There’s a good reason for cuckoos not being welcome in robin-chat territories – the red-chested cuckoo is a brood parasite that deposits an egg into a host’s nest.

There’s a good reason for cuckoos riot being welcome in robin-chat territories – the red-chested cuckoo is a brood parasite that deposits an egg into a host’s nest.

Robin-chats are favoured hosts, and they incubate the ‘foreign’ egg even though it is somewhat larger than their own. The young cuckoo hatches a few days before the robin-chat chicks do and tips them out of the nest as they, helpless, emerge from the eggs. Constantly begging for food, the cuckoo chick grows very quickly and within about 10 days it can be twice the size of its foster parents. The size difference is so extreme that the hard-pressed robin-chats can end up sitting on the back of ‘their’ enormous offspring as they feed it!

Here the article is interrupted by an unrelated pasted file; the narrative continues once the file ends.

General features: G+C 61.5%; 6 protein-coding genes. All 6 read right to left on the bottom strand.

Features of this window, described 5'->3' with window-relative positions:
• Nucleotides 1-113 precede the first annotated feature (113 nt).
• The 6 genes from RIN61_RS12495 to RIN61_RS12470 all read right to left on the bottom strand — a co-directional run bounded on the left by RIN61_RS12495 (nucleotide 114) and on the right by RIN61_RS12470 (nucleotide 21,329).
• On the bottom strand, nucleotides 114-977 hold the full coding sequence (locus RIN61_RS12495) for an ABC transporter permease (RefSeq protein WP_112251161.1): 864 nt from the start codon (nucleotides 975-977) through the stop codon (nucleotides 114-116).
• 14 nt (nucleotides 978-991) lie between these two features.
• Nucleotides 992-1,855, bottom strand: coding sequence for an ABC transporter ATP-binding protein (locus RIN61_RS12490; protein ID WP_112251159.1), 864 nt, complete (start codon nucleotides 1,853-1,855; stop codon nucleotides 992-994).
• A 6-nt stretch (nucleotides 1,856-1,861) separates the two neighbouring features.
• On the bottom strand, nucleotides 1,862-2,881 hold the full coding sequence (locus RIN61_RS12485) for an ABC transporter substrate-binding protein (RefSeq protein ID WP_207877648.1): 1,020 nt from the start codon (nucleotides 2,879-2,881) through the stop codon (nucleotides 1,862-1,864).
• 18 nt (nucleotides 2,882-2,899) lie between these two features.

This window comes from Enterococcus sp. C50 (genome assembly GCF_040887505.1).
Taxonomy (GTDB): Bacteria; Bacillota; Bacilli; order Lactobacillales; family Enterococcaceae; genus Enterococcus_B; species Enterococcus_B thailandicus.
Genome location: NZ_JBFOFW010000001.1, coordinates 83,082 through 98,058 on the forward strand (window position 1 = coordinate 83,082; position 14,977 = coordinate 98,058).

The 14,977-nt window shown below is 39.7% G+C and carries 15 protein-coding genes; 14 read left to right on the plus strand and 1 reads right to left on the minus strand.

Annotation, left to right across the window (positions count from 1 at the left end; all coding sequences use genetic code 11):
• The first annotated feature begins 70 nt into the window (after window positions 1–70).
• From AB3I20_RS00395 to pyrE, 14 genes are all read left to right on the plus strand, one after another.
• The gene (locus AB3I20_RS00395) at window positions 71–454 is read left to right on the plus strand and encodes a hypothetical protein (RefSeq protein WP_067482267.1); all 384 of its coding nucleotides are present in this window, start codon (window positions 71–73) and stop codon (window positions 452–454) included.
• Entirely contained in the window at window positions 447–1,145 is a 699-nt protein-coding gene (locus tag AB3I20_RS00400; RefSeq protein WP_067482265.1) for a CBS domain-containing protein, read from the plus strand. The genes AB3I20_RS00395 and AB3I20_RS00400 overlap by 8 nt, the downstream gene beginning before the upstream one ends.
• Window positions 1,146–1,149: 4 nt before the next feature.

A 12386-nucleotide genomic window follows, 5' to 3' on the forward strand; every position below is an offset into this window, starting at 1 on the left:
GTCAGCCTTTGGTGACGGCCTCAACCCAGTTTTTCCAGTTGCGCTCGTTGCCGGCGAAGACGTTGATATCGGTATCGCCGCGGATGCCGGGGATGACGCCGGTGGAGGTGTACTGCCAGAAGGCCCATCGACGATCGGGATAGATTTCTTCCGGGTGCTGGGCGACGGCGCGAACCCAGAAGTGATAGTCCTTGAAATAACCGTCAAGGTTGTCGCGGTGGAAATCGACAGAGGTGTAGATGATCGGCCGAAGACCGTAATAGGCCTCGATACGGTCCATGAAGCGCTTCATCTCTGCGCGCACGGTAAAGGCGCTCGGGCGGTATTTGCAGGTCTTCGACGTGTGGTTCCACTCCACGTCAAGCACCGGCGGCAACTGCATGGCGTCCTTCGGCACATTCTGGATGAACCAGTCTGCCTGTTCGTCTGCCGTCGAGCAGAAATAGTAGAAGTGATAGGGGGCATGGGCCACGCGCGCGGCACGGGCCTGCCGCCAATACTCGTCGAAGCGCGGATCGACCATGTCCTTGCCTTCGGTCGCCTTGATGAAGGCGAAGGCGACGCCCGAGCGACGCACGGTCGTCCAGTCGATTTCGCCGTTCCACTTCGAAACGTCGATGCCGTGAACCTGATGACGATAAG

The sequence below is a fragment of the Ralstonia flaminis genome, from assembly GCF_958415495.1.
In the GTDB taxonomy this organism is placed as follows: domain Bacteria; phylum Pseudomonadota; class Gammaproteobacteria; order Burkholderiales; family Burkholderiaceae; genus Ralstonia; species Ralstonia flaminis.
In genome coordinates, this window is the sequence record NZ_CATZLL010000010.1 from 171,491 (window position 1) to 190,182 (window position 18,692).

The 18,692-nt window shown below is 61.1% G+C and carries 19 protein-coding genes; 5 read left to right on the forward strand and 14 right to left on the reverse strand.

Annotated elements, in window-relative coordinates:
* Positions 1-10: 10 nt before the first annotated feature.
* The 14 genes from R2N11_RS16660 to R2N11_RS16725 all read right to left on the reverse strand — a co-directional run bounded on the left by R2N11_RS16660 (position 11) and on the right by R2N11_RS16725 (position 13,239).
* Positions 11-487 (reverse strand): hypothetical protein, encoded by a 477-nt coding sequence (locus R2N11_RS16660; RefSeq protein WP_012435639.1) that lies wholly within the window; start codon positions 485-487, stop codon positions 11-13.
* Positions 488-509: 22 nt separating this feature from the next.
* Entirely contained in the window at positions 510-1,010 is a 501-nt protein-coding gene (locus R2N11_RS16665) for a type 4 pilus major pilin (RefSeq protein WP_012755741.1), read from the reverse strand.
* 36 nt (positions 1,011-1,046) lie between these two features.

Robin-chats feed largely on insects and other invertebrates, including spiders, centipedes and earthworms, although they may add other small fry, like tiny frogs and reptiles, to their diet. Some species, notably chorister, Cape and red-capped robin-chats, eat berries as well. Most of them forage on the ground in leaf litter, flicking through plant debris in their search for food, but they also glean insects from foliage and tree trunks, and sometimes hawk termite alates. Chorister robin-chats look for prey in the mid-stratum of trees too, and move into the canopy to feed on berries.